How Universal Proxy Card Notices Work

Michael R. Levin is founder and editor of The Activist Investor. Related research from the Program on Corporate Governance includes Universal Proxies by Scott Hirst (discussed on the Forum here).

Like all good and sound SEC regulations, the one on Universal Proxy Cards (UPC) calls for some new notices—to shareholders, from the company, among activist investors, to the SEC, etc. etc.

The new UPC rule has some novel notice requirements for activists. Others are similar to existing notice processes. Complying with these should be straightforward. Yet, it’s not hard to miss one or another of these, and then it’s difficult and possibly fatal for a proxy contest. Best to know the notice structure and plan ahead well.

Here we explain how these notices work, as simply as we can. Citations below refer to sections, pages, and footnotes in the final regulation. You can find more resources at

Notices serve two purposes

First, UPC means the company and activist (or multiple activists) must present the same list of BoD nominees to shareholders. So, they need to exchange that information far enough ahead of a shareholder meeting to allow each to include all nominees. This is new and unique to the UPC.

Second, the activist needs to inform shareholders about its nominees, which might seem obvious. The particulars of the UPC rule makes it a little tricky. In short, the SEC requires an activist to handle an existing notice (proxy statement) in a new way.

You see, while the SEC requires all nominee names on the UPC, that’s it. The rule doesn’t require anything further, like biographical data. So, shareholders receive a company proxy statement with all the usual information, including glorious detail about the company nominees. They receive a company UPC listing those nominee names.

The company UPC will also list activist names, which of course is the point of this entire exercise. But, the company proxy statement won’t provide any more information about the activist nominees. Just the names.

The SEC worries that if a company sends out a UPC with only the names of activist nominees, shareholders will look for, want and need, and regret missing information about those activist nominees. Thus, the company (and activist, this whole concept applies equally) proxy statement will include language referring shareholders to the activist proxy statement for that information. The company might state something like, “go find the activist’s proxy statement for information about its nominees, whose names appear on our UPC since we’re required to do that, but since the SEC doesn’t require us to include any other information about those nominees, that’s all you get.”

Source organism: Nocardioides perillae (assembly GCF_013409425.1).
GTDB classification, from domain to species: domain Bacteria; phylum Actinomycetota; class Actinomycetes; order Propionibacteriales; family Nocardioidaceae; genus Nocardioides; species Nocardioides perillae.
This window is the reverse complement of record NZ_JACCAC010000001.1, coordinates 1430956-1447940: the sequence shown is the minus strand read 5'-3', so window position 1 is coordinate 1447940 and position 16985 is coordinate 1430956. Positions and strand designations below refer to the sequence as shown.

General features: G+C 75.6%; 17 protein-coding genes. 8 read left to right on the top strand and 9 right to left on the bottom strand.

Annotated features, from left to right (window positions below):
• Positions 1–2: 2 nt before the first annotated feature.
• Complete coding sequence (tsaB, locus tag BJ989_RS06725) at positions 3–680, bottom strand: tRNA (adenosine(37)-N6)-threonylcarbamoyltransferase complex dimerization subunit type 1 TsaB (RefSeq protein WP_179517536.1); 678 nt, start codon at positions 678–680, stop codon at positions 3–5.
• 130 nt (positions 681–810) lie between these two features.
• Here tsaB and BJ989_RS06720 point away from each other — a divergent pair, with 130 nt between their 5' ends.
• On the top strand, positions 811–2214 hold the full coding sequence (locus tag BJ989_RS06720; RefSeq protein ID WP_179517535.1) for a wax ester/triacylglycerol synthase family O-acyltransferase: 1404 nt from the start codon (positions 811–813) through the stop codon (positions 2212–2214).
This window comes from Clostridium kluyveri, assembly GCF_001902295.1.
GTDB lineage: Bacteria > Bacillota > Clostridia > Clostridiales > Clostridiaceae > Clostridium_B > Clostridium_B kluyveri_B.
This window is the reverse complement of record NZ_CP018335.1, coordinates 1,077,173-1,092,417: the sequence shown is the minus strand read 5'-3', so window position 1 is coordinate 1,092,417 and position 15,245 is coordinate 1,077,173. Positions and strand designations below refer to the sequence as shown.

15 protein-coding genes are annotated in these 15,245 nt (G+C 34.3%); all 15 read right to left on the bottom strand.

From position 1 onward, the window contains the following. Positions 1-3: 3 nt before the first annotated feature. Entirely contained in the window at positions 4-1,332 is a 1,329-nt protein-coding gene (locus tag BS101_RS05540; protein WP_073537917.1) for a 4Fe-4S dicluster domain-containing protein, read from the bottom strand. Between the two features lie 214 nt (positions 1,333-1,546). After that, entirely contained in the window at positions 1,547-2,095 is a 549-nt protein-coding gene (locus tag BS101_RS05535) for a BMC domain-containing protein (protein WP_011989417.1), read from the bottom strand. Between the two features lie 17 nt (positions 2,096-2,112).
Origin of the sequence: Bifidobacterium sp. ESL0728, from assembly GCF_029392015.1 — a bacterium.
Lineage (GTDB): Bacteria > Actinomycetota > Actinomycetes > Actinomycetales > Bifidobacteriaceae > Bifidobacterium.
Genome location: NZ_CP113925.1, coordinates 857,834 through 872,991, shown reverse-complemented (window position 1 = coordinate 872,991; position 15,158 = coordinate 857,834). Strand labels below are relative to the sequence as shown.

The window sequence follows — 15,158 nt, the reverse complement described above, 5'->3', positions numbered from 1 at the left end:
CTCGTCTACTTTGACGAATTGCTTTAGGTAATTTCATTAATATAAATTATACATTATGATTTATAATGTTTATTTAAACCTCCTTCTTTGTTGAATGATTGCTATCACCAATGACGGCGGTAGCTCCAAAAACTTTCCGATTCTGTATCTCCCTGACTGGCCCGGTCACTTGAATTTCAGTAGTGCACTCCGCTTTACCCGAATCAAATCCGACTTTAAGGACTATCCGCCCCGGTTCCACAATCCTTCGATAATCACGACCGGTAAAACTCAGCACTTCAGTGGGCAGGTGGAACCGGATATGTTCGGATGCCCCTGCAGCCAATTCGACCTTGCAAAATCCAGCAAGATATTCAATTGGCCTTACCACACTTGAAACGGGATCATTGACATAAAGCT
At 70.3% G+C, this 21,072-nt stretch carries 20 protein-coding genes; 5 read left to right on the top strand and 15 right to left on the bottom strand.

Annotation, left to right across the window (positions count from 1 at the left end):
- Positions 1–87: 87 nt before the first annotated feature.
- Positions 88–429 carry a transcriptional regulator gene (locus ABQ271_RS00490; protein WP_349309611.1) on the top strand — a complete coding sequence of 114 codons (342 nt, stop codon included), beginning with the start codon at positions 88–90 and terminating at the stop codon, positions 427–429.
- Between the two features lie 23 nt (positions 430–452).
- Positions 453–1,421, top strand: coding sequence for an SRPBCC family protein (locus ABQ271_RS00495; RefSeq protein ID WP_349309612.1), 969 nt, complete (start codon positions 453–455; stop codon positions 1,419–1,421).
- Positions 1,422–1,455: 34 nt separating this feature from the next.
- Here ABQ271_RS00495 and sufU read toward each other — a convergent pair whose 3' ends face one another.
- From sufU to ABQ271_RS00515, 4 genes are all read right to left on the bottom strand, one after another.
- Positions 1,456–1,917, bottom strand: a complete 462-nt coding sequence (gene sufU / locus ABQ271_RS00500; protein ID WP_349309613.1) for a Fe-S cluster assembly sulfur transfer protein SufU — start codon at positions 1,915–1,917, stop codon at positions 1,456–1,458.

The SEC further worries that shareholders won’t have the activist nominee information in time. The company refers shareholders to the activist proxy statement. The SEC wants shareholders to have that statement with enough time to vote thoughtfully. So now there’s a kind of new-and-improved notice provision for that. This is not strictly new, since activists send out proxy statements anyway.

Notice of nominees, between the company and activist

The activist goes first. It notifies the company of its nominees at least 60 days before the shareholder meeting.

(Ok, sure, it’s actually 60 days before the anniversary date of last year’s meeting.)

(There are provisions if the company didn’t have a meeting the year before, or if the meeting date moves around more than about a month relative to last year’s meeting (Sec. 14a-19(b)(1), p. 192), that happens seldom enough that we need not cover that right here.)

Some other things about the activist notice:

  • The notice includes
    • the names of the activist nominees
    • statement of activist’s intent to solicit at least 67% of the votes
  • Don’t file this with the SEC, it’s just a notice to the company, although an activist with 5% or more of the shares might also file a Form 13D
  • A simple emailed letter or even just an email message should suffice
  • If the activist files its proxy statement at least 60 days before the shareholder meeting, then that filing fulfills this requirement; this seldom happens
  • Alas, the letter that complies with company advance notice terms does not by itself fulfill this requirement, although after an activist sends that, sending the UPC notice is relatively simple; with some additional language about the 67% the advance notice letter can likely constitute the needed UPC notice, too.

The SEC thinks this 60 day requirement should be easy to meet. Its economic analysis finds 99% of S&P 500 companies and 95% of Russell 3000 companies have advance notice provisions for BoD nominees (p. 29, fn 73). So, this notice becomes another letter that an activist needs to send to the company, with information it very likely already conveyed.